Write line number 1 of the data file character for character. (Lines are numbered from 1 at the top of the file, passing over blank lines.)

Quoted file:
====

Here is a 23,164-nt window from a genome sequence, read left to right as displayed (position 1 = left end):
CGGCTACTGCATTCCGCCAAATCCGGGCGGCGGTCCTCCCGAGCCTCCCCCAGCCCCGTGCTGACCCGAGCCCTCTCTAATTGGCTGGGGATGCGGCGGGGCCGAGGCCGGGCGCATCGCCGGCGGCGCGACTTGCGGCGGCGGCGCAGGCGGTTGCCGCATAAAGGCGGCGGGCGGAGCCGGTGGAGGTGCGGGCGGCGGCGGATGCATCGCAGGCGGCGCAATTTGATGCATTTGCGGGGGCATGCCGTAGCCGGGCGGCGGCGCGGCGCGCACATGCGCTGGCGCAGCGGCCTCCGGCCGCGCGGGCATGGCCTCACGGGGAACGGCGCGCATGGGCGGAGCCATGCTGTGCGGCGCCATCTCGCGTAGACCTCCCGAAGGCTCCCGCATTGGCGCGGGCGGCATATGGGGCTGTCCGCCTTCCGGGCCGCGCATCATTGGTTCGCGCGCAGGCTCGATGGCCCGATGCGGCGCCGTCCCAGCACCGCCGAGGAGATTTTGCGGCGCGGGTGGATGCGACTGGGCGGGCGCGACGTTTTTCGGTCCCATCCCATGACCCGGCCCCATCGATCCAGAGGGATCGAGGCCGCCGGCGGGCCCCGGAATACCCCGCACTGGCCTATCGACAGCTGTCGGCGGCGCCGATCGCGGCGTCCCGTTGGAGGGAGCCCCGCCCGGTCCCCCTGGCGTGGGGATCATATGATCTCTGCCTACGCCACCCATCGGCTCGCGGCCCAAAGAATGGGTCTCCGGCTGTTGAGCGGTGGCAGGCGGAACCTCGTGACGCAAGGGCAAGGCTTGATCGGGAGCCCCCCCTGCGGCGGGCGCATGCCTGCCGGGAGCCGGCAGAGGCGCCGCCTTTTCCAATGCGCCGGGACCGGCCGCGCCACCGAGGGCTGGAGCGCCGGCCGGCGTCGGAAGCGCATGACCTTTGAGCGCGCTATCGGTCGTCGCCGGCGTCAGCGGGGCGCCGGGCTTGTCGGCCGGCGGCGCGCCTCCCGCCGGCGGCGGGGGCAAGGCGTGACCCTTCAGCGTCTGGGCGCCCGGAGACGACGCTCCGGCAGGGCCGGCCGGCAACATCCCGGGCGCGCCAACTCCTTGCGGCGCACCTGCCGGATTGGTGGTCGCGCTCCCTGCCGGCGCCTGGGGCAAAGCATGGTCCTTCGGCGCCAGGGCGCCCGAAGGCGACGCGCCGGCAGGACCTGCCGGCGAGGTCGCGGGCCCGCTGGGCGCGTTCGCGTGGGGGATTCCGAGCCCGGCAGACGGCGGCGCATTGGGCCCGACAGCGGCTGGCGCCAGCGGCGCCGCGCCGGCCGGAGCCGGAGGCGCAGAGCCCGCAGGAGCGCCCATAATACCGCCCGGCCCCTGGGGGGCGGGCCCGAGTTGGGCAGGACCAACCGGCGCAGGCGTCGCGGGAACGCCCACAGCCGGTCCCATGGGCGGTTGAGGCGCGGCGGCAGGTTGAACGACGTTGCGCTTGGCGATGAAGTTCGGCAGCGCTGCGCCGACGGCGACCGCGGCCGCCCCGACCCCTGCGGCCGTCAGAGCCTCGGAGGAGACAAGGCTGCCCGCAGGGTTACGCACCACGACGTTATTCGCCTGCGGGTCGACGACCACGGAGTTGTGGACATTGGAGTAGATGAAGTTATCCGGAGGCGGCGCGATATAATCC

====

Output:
Here is a 23,164-nt window from a genome sequence, read left to right as displayed (position 1 = left end):